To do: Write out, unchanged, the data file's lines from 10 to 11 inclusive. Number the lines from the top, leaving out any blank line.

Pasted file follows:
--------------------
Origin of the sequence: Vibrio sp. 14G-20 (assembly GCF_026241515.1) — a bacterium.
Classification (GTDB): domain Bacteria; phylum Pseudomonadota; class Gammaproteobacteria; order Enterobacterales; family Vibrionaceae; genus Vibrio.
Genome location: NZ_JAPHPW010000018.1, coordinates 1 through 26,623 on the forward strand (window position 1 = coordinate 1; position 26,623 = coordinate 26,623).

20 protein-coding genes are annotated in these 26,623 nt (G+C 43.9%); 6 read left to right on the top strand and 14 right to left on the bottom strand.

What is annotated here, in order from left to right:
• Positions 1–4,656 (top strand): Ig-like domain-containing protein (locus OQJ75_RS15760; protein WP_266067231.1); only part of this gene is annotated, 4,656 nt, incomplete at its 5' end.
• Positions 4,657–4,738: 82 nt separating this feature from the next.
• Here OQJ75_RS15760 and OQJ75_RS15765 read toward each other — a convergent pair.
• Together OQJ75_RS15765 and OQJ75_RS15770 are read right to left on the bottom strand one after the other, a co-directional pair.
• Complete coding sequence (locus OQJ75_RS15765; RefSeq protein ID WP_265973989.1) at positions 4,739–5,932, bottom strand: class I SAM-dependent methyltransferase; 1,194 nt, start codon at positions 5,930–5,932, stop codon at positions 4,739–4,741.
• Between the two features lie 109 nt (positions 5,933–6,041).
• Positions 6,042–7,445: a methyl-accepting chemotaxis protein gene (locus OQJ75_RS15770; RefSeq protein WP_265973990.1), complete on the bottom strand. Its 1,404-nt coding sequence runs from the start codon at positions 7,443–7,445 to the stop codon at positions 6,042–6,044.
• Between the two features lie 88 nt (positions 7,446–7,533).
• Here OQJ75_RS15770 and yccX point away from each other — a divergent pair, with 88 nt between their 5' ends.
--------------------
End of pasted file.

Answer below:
• Complete coding sequence (locus OQJ75_RS15765; RefSeq protein ID WP_265973989.1) at positions 4,739–5,932, bottom strand: class I SAM-dependent methyltransferase; 1,194 nt, start codon at positions 5,930–5,932, stop codon at positions 4,739–4,741.
• Between the two features lie 109 nt (positions 5,933–6,041).